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implemented when the patient is comfortable and calm. If these interventions are implemented while the patient is experiencing pain or high anxiety it will most likely not be as beneficial (ISBI Practice Guidelines Committee, 2018). Also, it is also important to note that these

interventions will most likely produce the greatest efficacy once pain is optimally managed with a pharmacological approach (ISBI Practice Guidelines Committee, 2018).

Non-pharmacological interventions also need to be taken with an individual approach because different interventions may work better for others. Important questions that the ISBI Practice Guidelines (2018) recommend asking patients before implementing any

non-pharmacological interventions would be things such as:  Is the intervention easy to learn?

 How much time does it take to use and how much effort is required by the patient/ health care provider?

 Is the intervention appropriate for this patient’s age group?

 How much will the intervention cost when considering training and/or equipment?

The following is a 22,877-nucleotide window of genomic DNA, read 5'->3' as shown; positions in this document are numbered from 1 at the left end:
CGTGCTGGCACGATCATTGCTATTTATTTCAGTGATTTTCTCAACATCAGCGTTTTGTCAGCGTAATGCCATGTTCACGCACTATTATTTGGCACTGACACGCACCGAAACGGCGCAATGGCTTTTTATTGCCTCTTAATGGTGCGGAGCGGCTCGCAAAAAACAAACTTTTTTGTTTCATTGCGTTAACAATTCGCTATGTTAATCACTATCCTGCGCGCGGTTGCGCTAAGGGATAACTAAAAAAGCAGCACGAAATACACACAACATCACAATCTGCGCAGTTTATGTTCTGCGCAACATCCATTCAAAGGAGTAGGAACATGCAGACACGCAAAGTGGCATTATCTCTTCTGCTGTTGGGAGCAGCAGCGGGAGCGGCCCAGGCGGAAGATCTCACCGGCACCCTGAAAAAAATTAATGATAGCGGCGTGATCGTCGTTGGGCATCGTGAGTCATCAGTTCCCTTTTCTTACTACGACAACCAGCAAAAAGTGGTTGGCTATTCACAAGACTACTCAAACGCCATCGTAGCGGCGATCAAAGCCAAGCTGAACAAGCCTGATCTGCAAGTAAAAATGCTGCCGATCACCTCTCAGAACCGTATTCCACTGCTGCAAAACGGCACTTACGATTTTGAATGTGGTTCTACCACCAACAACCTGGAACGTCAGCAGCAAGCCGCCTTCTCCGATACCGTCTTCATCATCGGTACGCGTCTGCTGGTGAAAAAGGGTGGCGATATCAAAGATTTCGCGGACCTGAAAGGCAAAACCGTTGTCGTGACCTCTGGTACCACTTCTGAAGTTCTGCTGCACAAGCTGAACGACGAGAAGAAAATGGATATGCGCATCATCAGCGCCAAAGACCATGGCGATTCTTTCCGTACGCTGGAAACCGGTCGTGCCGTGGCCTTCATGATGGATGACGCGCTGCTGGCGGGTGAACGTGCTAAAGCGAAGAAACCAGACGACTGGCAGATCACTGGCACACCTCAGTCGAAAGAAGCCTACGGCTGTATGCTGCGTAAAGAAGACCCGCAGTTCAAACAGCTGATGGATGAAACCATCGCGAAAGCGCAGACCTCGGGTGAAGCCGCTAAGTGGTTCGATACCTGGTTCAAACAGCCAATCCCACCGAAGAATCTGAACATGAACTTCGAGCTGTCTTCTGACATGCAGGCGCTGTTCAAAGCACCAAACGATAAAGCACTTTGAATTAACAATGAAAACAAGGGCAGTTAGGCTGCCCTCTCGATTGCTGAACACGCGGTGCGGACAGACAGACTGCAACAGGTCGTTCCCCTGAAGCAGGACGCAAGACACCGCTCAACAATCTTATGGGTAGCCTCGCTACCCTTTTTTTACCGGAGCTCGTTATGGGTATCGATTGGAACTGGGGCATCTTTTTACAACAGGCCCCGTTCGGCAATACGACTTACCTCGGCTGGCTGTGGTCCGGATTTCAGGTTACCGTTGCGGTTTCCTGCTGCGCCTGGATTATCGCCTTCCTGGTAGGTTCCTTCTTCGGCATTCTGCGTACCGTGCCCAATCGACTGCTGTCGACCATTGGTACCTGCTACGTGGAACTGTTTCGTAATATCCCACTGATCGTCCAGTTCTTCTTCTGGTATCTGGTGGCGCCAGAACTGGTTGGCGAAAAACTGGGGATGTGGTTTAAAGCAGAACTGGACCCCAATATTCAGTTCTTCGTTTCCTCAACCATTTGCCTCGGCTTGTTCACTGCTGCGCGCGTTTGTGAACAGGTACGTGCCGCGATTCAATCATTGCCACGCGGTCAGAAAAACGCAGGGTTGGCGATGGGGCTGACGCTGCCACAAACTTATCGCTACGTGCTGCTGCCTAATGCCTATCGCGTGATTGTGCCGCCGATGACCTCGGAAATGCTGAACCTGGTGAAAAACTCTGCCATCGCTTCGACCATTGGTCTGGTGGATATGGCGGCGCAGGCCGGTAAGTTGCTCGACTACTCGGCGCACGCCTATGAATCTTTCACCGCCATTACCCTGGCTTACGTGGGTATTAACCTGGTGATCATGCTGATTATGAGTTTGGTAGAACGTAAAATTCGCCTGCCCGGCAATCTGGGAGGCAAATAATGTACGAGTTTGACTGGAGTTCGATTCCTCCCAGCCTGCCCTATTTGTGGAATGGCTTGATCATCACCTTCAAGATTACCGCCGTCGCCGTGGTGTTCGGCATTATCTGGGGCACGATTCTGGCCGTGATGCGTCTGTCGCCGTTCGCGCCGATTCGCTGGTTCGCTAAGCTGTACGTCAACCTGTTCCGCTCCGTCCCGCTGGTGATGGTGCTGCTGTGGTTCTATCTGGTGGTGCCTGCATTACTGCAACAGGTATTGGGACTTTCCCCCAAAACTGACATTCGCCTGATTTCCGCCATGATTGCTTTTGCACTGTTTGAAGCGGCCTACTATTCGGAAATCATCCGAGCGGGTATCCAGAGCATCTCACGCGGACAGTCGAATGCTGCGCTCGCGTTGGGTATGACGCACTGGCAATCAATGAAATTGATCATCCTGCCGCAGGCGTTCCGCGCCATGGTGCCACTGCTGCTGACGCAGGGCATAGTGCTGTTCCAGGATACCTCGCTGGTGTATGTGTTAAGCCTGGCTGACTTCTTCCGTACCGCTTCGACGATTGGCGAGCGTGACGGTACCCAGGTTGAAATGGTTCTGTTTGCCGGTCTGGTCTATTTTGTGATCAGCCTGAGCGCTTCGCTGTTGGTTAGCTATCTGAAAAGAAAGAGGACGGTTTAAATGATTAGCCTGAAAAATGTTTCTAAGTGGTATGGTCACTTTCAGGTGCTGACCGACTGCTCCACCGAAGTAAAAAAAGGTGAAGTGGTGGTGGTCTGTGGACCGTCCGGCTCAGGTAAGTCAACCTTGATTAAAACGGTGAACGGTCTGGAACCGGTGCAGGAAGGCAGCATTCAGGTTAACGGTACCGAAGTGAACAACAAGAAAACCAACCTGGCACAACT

Experimental Non-Pharmacological Interventions

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Virtual Reality

Meta-analysis review #1. In the article “Efficacy of non-pharmacological interventions for procedural pain relief in adults undergoing burn wound care: A systematic review and meta-analysis of randomized controlled trials,” VR is discussed and concluded to have potential of being an effective non-pharmacologic adjunctive treatment during burn wound care. VR falls under the category of a type of distraction intervention. Distraction interventions are described as “diverting attention towards a non-painful stimulus to lessen the intensity of perceived pain by providing additional stimuli to the environment” (Scheffler et al., 2018). VR fits perfectly into this category because it involves using a three-dimensional, computer-created environment that the patient can see and interact with (Scheffler et al., 2018). The idea here is to help take some of the focus off the procedural pain by giving the patient something else to visualize, rather than seeing the dressing changes occur.